by Jonathan Auxier
Amulet Books an Imprint of Abrams
Sent by Regal Literary Agency
The book blurb on the ARC doesn't match what's on Good Reads so I'm not posting it.
Peter Nimble and His Fantastic Eyes is unlike any novel I've read in MG or for that matter YA. When I was approached about reading this novel for review, I was taken in by the description that it was Dickensian in nature. I love British literature. And as I read Peter Nimble, I could see the plot of Oliver Twist winding its way through the novel, though not quite so darkly. But, there's a dash of John Green and some Scott Westerfeld or is it Mark Twain or Neil Gaiman. I guess it is uniquely Jonathan Auxier who's combined wit and plot lends itself a very new voice in an undefinable genre. Though presented as an MG book, I think it could definitely cross over into YA.
Now, don't get me wrong, Peter Nimble and His Fantastic Eyes isn't a warm your heart kind of fantasy at the beginning or even the middle. Peter is found floating in a basket with a raven believed to have pecked his eyes out by sailors. He has no name and when given over to the magistrates of the nearest town, is named, but then turned out as an infant and takes refuge with a mother cat, nursing with her kittens. It doesn't get any prettier from there and he eventually becomes a thief, a master thief.
But one fate changing day, he meets a haberdasher and being an expert lock picker, picks the numerous locks on his coach and steals something from him. And this sets him on an adventure of a lifetime with many perils and battles. This is the fantasy part of the story and from then, it's nothing but nonstop action. It's got some Steampunk, some magic, fantasy definitely, and lots of sarcastic, subtle humor. It has a dark undertone for the most part yet it doesn't feel heavy and it isn't gloomy or depressing.
Peter, as a character is very likable, if not relate-able. He stays true to his nature. He isn't evil, he's just trying to survive at first. But later on, he's trying to do more. And he's constantly reminding himself in difficult situations to remain true to his nature, which is a thief. But not for his own gain. And being a thief proves to be quite handy throughout the book. He's surrounded himself with good people and he sticks with them.
Peter's sidekick, Sir Tode, is a knight cursed by a hag to be half horse and half cat. I couldn't picture how that worked, but thankfully there are pen and ink drawings, done by the author, throughout the book that help and I realized Sir Tode is cat sized, not horse sized. He, too, stays true to his nature, but isn't all he purports himself to be which is also true to his nature.
Throughout there are numerous characters, most of them children or ravens, yes as in birds, and the adults, for most of the book are the villains. There is a little bit about how science is thought to be magic by everyone in the Vanished Kingdom including clocks and automated gates. There are some Steampunk like elements in the machinery that the citizens of the Vanished Kingdom believe to be magic as they've never witnessed science before. But Peter defeats this so called "magic" and shows them it is just science. The box proves to be magic though, there is no disputing that. And like any fairy tale there is a prince and princess, though not quite in the sense that we are used to. There are no romances. But plenty of talking animals. So really there is something for everyone.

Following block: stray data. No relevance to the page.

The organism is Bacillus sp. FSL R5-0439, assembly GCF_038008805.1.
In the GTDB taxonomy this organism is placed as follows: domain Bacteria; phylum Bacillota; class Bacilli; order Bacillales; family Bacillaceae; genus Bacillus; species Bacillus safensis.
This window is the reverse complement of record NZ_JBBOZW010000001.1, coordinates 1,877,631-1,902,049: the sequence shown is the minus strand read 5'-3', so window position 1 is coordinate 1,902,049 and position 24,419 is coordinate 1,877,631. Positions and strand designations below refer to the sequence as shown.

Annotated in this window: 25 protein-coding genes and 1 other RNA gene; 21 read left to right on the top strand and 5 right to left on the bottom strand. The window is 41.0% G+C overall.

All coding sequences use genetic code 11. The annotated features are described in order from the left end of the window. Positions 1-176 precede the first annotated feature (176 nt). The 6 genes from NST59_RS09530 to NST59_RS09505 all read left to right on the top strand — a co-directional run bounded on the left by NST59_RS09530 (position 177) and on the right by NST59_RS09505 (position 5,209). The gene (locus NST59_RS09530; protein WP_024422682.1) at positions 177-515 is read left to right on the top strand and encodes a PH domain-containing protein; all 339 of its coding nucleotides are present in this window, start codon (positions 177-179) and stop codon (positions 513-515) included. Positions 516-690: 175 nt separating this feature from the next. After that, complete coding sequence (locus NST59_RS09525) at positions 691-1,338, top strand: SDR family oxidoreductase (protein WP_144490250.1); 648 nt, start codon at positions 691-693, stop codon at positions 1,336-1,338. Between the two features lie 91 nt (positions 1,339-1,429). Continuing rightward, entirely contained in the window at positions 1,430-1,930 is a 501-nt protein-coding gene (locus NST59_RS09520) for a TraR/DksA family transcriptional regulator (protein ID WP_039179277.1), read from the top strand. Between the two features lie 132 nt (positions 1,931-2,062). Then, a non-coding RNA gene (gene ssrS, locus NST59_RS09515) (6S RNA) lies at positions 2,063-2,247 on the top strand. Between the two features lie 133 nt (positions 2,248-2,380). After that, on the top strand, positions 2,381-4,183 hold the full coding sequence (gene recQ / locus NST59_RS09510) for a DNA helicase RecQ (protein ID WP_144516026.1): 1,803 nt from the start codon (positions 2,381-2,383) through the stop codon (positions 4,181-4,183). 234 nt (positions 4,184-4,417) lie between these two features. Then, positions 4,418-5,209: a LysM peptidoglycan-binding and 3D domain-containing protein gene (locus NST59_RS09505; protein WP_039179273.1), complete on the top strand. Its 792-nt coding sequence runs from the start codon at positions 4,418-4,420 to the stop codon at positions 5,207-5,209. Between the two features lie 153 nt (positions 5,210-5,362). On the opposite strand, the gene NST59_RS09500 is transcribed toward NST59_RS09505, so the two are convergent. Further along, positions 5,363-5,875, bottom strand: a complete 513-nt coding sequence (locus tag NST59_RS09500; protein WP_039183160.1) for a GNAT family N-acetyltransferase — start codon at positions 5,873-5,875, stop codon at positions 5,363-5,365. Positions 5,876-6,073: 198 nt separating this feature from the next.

Most enjoyable to me was Jonathan Auxier's writing. I don't know if the humor will be lost on MG readers, but I thoroughly enjoyed his mocking of adults. Or perhaps he will win them over with his subtle encouragement with passages like, "As you know, children (unlike grown-ups) are far too clever to be tricked by impostors-a fact that goes a long way toward explaining their distrust of wicked stepmothers and substitute teachers." (p.214) There was a lot of sarcastic, tongue in cheek humor, my favorite kind, and I found myself smirking as I read. Yeah, I shared a few passages with the men/boys, but I'm not living with book lovers here, so it gets lost on them. They don't get clever, intelligent humor.
So, what do I think overall? I thought it was a great story line with great characters. Peter was the main character but not the only interesting one. The story is a stand alone, something I love and is totally complete with a very definite ending. But there is the hint that there could be more stories to come. And it would definitely be a shame to leave Peter Nimble and His Fantastic Eyes in the Vanished Kingdom. Jonathan Auxier's humor was subtle and honestly, it took me a lot longer to read this book than other's this length. I think that was because it was truly more literary (I hate to say intelligent or smart so I hope you understand when I say literary) than any other MG novel I've read. It didn't take away from my enjoyment of it at all. It probably increased it because it made it so unique. Sure you can read it as just a story, but I bet you can't breeze through it. You'll miss the humor. And it shouldn't be missed. I highly recommend Peter Nimble and His Fantastic Eyes.